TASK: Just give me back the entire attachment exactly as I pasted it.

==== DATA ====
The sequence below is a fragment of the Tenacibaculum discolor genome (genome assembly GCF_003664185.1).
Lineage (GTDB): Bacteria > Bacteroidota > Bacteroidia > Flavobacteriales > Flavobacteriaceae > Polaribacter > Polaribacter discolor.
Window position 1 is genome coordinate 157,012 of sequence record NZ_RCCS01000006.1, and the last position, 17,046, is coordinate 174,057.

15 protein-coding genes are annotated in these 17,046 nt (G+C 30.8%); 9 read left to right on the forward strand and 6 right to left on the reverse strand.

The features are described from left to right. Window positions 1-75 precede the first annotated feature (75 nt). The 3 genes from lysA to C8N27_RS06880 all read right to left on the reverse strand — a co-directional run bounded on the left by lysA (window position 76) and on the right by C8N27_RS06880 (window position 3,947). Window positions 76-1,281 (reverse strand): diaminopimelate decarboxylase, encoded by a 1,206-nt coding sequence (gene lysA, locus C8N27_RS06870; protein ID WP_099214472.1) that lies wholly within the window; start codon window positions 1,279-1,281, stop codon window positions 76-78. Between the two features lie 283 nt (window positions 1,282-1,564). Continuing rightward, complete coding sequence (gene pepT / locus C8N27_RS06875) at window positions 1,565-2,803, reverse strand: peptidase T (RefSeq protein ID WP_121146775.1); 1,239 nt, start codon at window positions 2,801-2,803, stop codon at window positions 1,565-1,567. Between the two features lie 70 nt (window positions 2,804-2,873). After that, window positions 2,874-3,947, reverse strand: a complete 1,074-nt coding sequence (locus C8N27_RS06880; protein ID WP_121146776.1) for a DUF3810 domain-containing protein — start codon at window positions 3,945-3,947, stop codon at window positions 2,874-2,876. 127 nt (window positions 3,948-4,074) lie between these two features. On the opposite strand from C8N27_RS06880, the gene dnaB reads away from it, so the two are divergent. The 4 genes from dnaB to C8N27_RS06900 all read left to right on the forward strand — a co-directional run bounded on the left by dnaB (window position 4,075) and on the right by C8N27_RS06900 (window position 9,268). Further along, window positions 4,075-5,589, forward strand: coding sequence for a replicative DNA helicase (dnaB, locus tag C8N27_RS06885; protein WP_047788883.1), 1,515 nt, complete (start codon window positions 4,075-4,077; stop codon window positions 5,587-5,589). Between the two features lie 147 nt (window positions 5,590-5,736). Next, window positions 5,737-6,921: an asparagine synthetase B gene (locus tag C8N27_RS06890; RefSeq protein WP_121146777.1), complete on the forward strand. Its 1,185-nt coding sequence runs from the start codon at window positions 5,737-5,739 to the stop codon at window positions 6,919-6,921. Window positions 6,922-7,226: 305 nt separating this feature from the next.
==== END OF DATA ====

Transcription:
The sequence below is a fragment of the Tenacibaculum discolor genome (genome assembly GCF_003664185.1).
Lineage (GTDB): Bacteria > Bacteroidota > Bacteroidia > Flavobacteriales > Flavobacteriaceae > Polaribacter > Polaribacter discolor.
Window position 1 is genome coordinate 157,012 of sequence record NZ_RCCS01000006.1, and the last position, 17,046, is coordinate 174,057.

15 protein-coding genes are annotated in these 17,046 nt (G+C 30.8%); 9 read left to right on the forward strand and 6 right to left on the reverse strand.

The features are described from left to right. Window positions 1-75 precede the first annotated feature (75 nt). The 3 genes from lysA to C8N27_RS06880 all read right to left on the reverse strand — a co-directional run bounded on the left by lysA (window position 76) and on the right by C8N27_RS06880 (window position 3,947). Window positions 76-1,281 (reverse strand): diaminopimelate decarboxylase, encoded by a 1,206-nt coding sequence (gene lysA, locus C8N27_RS06870; protein ID WP_099214472.1) that lies wholly within the window; start codon window positions 1,279-1,281, stop codon window positions 76-78. Between the two features lie 283 nt (window positions 1,282-1,564). Continuing rightward, complete coding sequence (gene pepT / locus C8N27_RS06875) at window positions 1,565-2,803, reverse strand: peptidase T (RefSeq protein ID WP_121146775.1); 1,239 nt, start codon at window positions 2,801-2,803, stop codon at window positions 1,565-1,567. Between the two features lie 70 nt (window positions 2,804-2,873). After that, window positions 2,874-3,947, reverse strand: a complete 1,074-nt coding sequence (locus C8N27_RS06880; protein ID WP_121146776.1) for a DUF3810 domain-containing protein — start codon at window positions 3,945-3,947, stop codon at window positions 2,874-2,876. 127 nt (window positions 3,948-4,074) lie between these two features. On the opposite strand from C8N27_RS06880, the gene dnaB reads away from it, so the two are divergent. The 4 genes from dnaB to C8N27_RS06900 all read left to right on the forward strand — a co-directional run bounded on the left by dnaB (window position 4,075) and on the right by C8N27_RS06900 (window position 9,268). Further along, window positions 4,075-5,589, forward strand: coding sequence for a replicative DNA helicase (dnaB, locus tag C8N27_RS06885; protein WP_047788883.1), 1,515 nt, complete (start codon window positions 4,075-4,077; stop codon window positions 5,587-5,589). Between the two features lie 147 nt (window positions 5,590-5,736). Next, window positions 5,737-6,921: an asparagine synthetase B gene (locus tag C8N27_RS06890; RefSeq protein WP_121146777.1), complete on the forward strand. Its 1,185-nt coding sequence runs from the start codon at window positions 5,737-5,739 to the stop codon at window positions 6,919-6,921. Window positions 6,922-7,226: 305 nt separating this feature from the next.